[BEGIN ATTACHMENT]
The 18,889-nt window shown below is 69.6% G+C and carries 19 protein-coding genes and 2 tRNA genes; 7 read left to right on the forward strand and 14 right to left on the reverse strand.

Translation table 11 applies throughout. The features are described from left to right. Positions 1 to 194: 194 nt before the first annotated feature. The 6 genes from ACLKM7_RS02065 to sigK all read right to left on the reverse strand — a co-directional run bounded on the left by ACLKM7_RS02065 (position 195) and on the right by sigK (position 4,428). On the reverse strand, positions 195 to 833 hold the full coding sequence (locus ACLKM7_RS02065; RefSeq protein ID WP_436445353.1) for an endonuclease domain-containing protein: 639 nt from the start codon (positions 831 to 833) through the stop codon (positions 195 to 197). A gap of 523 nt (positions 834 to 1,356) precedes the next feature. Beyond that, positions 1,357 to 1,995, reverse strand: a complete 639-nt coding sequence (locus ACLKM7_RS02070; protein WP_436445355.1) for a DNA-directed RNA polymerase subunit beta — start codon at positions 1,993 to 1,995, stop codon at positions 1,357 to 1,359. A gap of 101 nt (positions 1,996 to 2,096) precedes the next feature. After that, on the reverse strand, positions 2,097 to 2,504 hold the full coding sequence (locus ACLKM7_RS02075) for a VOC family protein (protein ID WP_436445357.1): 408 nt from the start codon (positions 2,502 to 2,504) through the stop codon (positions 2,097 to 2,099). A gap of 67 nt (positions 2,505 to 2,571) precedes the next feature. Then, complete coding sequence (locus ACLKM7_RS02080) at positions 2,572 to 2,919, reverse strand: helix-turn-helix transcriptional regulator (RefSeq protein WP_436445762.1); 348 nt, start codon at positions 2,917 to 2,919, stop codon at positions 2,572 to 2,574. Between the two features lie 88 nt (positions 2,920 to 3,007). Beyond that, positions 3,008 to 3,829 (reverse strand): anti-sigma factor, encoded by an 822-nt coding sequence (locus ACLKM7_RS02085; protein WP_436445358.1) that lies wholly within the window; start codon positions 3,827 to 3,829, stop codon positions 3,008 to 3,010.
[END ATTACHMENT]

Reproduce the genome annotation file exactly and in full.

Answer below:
The 18,889-nt window shown below is 69.6% G+C and carries 19 protein-coding genes and 2 tRNA genes; 7 read left to right on the forward strand and 14 right to left on the reverse strand.

Translation table 11 applies throughout. The features are described from left to right. Positions 1 to 194: 194 nt before the first annotated feature. The 6 genes from ACLKM7_RS02065 to sigK all read right to left on the reverse strand — a co-directional run bounded on the left by ACLKM7_RS02065 (position 195) and on the right by sigK (position 4,428). On the reverse strand, positions 195 to 833 hold the full coding sequence (locus ACLKM7_RS02065; RefSeq protein ID WP_436445353.1) for an endonuclease domain-containing protein: 639 nt from the start codon (positions 831 to 833) through the stop codon (positions 195 to 197). A gap of 523 nt (positions 834 to 1,356) precedes the next feature. Beyond that, positions 1,357 to 1,995, reverse strand: a complete 639-nt coding sequence (locus ACLKM7_RS02070; protein WP_436445355.1) for a DNA-directed RNA polymerase subunit beta — start codon at positions 1,993 to 1,995, stop codon at positions 1,357 to 1,359. A gap of 101 nt (positions 1,996 to 2,096) precedes the next feature. After that, on the reverse strand, positions 2,097 to 2,504 hold the full coding sequence (locus ACLKM7_RS02075) for a VOC family protein (protein ID WP_436445357.1): 408 nt from the start codon (positions 2,502 to 2,504) through the stop codon (positions 2,097 to 2,099). A gap of 67 nt (positions 2,505 to 2,571) precedes the next feature. Then, complete coding sequence (locus ACLKM7_RS02080) at positions 2,572 to 2,919, reverse strand: helix-turn-helix transcriptional regulator (RefSeq protein WP_436445762.1); 348 nt, start codon at positions 2,917 to 2,919, stop codon at positions 2,572 to 2,574. Between the two features lie 88 nt (positions 2,920 to 3,007). Beyond that, positions 3,008 to 3,829 (reverse strand): anti-sigma factor, encoded by an 822-nt coding sequence (locus ACLKM7_RS02085; protein WP_436445358.1) that lies wholly within the window; start codon positions 3,827 to 3,829, stop codon positions 3,008 to 3,010.